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Author Topic: Cashier Walks Off  (Read 6012 times)

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Re: Cashier Walks Off
« Reply #15 on: October 26, 2012, 07:27:33 PM »
The same thing just happened to me!  There was a tiny nick in a bag of flour; it didn't even seem to go all the way through.  I tried to tell the cashier that I'd take it (the store was busy and my line was long), but she took off way to the back for another bag.  I was really embarrassed, like I'd caused the backup. 


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Re: Cashier Walks Off
« Reply #16 on: October 26, 2012, 09:21:36 PM »
This is why I like the grocery store that I shop at.  If I don't have my discount card, they don't need to go and look for a generic one, nor do I have to pay the non-discounted price.  They can just enter my phone number in.

As someone who used to be a cashier, this cashier should have been trained not to walk away from a customer, even for a few seconds, unless you say why.  Although, she should be able to figure it out without needing to be trained for it.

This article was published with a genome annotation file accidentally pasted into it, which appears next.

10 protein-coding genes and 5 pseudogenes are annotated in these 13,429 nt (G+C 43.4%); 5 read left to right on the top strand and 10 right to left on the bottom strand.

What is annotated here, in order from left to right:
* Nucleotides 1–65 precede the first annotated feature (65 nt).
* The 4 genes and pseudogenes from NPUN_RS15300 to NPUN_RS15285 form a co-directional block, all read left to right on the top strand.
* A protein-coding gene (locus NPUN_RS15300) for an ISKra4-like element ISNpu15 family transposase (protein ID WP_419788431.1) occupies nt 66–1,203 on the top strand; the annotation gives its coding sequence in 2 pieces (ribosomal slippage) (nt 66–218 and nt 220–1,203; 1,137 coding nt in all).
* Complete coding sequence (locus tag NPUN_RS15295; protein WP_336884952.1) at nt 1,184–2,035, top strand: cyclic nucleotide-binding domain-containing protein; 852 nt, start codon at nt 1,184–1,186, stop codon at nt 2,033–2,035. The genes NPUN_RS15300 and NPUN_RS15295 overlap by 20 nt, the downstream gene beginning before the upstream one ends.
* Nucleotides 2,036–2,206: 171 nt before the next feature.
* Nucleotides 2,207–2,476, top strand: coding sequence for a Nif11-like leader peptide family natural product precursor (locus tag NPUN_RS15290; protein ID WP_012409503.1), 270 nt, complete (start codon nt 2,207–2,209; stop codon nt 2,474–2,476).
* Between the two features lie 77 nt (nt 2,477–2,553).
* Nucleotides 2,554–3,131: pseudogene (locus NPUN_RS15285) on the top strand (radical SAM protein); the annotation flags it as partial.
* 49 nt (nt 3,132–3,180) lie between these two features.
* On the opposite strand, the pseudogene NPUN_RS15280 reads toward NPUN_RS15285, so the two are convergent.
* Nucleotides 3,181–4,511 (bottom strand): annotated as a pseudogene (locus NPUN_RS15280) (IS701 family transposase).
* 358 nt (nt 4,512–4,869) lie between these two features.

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Re: Cashier Walks Off
« Reply #17 on: October 26, 2012, 10:09:17 PM »
I think she had a brain fart: "Customer does not have card with her.  Customer does own a card that gives a discount.  I need a card to give customer a discount. Because so many customers whine if they don't get a discount they are entitled to even if they don't have a card with them. I'll get her a card from 'wherever'."  Wherever took a few minutes time.

3 minutes should not get you glares or huffs or stares from other customers.  What if you wanted to get a card and the cashier had to fill out the forms, get a manager, the cash register died, you needed an item with a tag (I always seem to find the size I need but don't notice it is missing the tag by the time I find the right size) or anything else that could take up time.

This seems to me one of those "life happened" moments that I shrug off.
"I feel sarcasm is the lowest form of wit." "It is so low, in fact, that Miss Manners feels sure you would not want to resort to it yourself, even in your own defense. We do not believe in retaliatory rudeness." Judith Martin